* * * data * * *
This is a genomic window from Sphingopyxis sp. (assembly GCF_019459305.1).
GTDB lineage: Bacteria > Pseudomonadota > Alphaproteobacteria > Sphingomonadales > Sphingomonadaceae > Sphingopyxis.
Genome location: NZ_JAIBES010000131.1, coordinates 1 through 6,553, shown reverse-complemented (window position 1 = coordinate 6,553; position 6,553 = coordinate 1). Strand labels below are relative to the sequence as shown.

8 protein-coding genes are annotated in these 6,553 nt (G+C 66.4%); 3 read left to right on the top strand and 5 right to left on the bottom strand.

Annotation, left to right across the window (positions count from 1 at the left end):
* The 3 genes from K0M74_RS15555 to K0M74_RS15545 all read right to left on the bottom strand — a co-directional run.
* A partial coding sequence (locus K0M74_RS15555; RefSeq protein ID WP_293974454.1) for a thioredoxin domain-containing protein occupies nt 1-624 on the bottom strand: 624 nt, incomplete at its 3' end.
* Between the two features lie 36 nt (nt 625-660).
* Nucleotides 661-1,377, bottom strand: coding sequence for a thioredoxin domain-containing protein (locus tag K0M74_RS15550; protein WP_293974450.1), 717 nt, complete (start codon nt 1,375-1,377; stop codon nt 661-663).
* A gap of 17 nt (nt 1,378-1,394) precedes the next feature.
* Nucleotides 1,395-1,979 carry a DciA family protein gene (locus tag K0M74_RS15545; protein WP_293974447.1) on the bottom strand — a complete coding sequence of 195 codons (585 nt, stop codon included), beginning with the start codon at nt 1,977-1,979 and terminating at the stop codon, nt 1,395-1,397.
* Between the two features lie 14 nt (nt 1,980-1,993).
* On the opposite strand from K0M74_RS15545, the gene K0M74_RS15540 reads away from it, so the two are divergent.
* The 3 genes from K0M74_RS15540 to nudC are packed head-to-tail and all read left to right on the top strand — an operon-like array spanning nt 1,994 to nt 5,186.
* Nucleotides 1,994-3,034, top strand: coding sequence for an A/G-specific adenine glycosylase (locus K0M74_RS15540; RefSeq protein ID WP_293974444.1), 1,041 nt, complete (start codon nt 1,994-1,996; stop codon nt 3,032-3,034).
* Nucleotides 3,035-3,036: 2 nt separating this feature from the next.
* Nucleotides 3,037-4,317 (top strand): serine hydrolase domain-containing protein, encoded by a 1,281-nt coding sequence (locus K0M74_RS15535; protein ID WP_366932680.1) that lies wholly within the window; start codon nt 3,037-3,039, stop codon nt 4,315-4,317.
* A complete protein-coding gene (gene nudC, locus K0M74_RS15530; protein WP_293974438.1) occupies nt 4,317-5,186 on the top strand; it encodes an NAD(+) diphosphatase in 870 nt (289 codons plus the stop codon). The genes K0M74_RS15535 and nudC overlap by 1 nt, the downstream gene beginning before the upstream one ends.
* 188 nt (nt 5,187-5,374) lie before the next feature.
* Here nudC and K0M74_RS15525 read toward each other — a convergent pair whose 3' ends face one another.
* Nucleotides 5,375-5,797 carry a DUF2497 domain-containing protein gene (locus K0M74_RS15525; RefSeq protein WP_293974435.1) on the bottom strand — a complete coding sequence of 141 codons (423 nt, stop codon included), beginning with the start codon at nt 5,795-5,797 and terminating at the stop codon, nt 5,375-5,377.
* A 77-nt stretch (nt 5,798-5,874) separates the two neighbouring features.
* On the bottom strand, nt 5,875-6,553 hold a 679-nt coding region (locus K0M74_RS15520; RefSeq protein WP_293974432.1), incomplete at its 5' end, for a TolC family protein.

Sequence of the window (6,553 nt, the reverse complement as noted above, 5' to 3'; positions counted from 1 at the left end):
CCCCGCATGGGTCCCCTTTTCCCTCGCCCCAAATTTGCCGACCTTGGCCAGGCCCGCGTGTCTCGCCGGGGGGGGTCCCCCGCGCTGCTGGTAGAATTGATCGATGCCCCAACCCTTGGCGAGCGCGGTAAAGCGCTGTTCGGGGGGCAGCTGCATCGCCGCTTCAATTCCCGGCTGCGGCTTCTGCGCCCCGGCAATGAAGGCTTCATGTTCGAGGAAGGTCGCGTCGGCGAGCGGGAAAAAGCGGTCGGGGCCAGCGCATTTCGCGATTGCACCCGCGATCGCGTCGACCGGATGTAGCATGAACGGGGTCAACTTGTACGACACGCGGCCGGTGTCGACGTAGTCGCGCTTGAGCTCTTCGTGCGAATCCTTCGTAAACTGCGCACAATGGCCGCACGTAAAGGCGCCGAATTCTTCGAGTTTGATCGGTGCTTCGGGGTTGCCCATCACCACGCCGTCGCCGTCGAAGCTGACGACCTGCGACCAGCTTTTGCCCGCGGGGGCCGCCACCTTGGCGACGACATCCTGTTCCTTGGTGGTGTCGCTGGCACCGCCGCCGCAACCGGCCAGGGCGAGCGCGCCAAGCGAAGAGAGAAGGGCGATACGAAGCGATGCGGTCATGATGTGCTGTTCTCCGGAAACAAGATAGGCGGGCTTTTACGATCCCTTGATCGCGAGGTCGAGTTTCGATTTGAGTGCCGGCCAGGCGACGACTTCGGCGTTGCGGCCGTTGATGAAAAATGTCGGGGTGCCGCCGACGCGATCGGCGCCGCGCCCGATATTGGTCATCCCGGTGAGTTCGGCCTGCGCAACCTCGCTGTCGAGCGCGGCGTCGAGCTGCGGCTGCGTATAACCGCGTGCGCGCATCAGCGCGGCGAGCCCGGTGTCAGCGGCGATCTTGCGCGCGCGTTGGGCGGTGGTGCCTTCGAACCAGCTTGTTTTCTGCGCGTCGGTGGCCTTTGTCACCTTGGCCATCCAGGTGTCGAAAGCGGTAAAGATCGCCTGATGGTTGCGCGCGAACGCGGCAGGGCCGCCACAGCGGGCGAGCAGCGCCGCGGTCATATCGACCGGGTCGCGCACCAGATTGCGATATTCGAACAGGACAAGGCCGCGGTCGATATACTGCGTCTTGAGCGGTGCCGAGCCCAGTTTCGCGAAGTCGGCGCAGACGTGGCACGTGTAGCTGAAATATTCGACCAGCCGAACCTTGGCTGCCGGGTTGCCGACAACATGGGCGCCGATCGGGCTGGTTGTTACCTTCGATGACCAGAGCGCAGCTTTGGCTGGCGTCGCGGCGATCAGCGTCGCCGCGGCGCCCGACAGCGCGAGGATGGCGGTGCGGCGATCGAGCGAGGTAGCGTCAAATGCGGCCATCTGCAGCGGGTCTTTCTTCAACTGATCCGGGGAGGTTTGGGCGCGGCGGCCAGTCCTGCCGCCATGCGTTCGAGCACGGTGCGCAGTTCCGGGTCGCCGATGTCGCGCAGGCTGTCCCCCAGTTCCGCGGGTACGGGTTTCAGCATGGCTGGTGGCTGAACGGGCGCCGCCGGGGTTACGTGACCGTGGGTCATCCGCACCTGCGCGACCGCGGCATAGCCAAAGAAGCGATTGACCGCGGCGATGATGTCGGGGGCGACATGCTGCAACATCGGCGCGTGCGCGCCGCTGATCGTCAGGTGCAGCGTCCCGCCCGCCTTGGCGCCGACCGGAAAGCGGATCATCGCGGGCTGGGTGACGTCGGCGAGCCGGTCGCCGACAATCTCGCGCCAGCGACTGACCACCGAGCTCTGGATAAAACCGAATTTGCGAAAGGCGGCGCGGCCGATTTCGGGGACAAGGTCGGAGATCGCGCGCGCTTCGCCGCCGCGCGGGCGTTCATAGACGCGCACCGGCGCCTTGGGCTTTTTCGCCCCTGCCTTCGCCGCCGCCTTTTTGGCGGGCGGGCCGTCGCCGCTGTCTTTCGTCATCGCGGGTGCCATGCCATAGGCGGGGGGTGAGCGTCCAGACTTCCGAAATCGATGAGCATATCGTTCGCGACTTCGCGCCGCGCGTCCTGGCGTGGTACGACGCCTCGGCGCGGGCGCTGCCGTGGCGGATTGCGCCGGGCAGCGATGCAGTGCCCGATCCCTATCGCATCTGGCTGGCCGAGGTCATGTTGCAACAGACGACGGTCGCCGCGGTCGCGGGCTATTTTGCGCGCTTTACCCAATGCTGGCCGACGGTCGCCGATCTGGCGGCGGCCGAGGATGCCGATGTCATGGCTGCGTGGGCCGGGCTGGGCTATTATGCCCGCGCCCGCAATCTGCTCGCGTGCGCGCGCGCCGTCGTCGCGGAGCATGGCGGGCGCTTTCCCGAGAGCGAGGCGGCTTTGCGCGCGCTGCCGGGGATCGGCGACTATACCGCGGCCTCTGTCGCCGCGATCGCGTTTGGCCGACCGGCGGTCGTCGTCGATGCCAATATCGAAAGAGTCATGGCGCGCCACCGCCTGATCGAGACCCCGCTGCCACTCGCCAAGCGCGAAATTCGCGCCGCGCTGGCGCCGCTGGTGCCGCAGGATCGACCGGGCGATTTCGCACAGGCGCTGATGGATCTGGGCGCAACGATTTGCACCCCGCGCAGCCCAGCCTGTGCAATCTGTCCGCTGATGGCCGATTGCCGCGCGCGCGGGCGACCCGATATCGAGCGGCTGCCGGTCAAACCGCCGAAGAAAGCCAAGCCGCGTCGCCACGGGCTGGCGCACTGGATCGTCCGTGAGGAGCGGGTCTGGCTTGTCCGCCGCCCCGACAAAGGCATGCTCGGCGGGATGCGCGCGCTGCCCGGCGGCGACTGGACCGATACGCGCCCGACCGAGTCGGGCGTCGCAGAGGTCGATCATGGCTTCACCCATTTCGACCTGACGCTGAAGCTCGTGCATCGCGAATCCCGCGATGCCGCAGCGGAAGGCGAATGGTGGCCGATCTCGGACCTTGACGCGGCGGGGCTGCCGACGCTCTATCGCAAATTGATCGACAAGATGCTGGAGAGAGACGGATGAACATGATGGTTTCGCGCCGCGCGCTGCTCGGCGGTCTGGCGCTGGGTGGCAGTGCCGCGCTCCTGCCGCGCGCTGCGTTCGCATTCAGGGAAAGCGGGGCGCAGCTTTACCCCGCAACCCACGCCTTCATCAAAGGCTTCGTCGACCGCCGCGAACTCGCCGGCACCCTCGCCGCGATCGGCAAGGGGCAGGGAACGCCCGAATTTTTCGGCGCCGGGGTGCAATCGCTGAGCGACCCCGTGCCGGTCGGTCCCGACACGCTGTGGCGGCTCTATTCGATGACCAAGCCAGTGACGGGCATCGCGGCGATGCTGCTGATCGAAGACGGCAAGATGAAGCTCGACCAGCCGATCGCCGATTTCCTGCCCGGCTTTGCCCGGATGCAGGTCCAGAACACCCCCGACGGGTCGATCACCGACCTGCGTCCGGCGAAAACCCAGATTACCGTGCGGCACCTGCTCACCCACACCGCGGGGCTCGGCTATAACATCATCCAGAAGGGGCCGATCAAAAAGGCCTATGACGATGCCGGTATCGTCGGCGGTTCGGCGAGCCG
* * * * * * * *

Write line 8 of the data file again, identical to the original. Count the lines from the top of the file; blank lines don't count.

* Between the two features lie 36 nt (nt 625-660).